China’s a source of low-cost workers, but no one said anything about slavery — until now, that is. This week has seen a slew of slave, forced and child labor stories in the media. It’s making all those analogies of modern-day China with the Dickensian image of Industrial Revolution-era England ring truer than ever.
The big one was the discovery of nearly 400 slaves in Shanxi and Henan province brick kilns, including 29 children. They were found in horrific condition, having survived regular beatings, 16-hour work days and starvation.
Then there was also the allegation that children, some as young as 12, were being forced to manufacture Olympics merchandise — caps and bags, to be precise.
In both cases authorities were caught flat-footed. The ponderously named BOCOG (the Games’ organizing committee) simply said that the factories hadn’t told them they were using child labor — which Dickensian slave master would? — and that they would investigate. The Public Security Ministry admitted today that they had known about child labor cases three years ago, but hadn’t done enough to stop its “spread”.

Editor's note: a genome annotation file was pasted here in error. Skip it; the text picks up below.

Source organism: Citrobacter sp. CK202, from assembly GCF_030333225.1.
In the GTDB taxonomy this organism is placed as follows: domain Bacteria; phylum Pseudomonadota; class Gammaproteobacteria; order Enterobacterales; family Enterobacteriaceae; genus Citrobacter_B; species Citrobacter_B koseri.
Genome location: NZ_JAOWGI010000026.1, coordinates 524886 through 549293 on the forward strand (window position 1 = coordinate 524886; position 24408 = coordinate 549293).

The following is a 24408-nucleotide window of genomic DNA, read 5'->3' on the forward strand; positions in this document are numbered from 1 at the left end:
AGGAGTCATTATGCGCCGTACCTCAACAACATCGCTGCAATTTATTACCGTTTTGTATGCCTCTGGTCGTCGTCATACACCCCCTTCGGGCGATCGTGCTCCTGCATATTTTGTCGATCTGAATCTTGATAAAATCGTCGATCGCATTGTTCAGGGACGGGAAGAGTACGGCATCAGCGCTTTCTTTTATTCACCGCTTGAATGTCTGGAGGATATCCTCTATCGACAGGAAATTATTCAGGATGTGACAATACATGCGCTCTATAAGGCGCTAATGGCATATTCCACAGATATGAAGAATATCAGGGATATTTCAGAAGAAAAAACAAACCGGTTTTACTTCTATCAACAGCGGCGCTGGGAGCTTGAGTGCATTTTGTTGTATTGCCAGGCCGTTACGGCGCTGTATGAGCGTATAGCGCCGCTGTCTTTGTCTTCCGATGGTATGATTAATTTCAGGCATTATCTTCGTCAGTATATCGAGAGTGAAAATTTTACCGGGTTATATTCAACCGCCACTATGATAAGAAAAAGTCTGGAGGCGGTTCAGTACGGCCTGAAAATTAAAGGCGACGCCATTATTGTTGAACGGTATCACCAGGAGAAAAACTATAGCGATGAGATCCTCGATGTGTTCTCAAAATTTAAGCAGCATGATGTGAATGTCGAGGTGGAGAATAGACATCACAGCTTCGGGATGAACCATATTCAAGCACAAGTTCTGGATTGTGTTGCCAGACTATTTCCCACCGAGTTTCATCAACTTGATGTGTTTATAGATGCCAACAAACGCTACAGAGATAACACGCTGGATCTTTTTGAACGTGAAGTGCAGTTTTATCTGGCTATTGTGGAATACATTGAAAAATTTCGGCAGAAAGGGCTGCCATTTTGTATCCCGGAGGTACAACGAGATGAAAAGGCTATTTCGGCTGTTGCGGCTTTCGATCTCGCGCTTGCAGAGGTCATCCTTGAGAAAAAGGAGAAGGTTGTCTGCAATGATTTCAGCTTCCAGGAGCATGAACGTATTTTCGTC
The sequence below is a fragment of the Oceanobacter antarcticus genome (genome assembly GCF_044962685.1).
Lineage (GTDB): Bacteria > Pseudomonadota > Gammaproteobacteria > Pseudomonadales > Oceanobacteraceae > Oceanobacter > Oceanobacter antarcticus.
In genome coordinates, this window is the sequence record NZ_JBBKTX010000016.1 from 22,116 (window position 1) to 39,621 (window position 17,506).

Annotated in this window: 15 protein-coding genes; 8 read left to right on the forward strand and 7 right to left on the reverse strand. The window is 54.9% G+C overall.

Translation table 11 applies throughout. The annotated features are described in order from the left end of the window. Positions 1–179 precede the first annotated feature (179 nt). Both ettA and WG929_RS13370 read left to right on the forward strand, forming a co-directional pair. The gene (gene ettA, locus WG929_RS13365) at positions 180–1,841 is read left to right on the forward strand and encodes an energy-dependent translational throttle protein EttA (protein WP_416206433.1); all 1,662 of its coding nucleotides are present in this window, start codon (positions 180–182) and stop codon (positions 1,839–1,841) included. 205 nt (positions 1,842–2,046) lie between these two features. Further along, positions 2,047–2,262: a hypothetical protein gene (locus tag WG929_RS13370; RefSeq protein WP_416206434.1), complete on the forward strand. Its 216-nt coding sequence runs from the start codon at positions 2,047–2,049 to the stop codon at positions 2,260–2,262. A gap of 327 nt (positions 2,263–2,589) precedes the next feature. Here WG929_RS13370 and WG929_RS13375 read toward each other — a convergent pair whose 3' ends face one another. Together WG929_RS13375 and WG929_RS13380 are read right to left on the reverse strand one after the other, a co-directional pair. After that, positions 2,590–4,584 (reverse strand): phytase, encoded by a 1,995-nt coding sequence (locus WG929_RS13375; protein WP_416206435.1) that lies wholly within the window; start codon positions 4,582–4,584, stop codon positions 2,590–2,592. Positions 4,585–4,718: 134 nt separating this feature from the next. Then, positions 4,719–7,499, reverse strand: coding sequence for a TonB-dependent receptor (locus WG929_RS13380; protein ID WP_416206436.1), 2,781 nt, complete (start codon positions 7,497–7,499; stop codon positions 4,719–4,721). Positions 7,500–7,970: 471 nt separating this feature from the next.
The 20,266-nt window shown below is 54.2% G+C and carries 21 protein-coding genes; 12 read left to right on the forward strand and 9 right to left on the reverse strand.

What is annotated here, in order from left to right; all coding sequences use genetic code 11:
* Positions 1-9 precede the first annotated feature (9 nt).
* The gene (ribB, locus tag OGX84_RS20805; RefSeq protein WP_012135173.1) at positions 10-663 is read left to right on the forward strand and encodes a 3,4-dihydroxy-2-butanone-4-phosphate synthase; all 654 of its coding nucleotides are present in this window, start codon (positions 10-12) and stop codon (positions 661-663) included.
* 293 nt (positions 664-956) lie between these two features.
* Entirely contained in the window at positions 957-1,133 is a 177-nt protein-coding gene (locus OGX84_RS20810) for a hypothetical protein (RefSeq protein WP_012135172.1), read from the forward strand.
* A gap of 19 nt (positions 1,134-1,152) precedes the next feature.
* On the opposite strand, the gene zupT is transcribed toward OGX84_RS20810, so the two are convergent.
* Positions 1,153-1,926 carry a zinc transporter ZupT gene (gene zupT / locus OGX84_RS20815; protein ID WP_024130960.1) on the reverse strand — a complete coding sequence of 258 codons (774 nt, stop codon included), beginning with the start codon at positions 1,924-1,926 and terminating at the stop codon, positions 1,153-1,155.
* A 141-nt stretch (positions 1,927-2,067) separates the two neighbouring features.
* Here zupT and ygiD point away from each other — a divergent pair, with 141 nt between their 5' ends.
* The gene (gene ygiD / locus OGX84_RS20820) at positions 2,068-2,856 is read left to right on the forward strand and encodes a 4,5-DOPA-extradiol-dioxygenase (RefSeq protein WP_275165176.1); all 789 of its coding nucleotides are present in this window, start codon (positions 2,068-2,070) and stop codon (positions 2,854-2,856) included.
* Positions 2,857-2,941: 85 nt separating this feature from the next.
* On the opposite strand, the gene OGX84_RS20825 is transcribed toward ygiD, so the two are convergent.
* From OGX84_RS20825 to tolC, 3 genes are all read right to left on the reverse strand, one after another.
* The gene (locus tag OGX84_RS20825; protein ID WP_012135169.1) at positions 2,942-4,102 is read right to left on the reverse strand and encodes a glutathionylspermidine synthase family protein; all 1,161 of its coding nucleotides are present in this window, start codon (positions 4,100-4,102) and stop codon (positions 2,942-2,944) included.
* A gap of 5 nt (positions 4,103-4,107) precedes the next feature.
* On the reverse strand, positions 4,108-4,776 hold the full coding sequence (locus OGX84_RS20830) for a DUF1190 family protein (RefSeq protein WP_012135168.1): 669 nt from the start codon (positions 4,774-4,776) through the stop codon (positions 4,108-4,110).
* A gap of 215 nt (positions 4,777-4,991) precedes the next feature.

There’s no question that the central government would stamp out these cases if it knew about them, but all the same they beg the question: What part did the constantly rising pressure for low-cost production in China have to play in these terrible cases of exploitation and abuse? Also, were these cases symptoms of systemic opacity and corruption, or simply unstoppable instances of rogue abusers? The upshot is we can’t rule out the former until the system actually changes.
On a side note: Check out this post by Positive Solutions, the fly on the wall blog by a foreign English copy editor at China Daily, about the slavery cases implications for investigative journalism in China.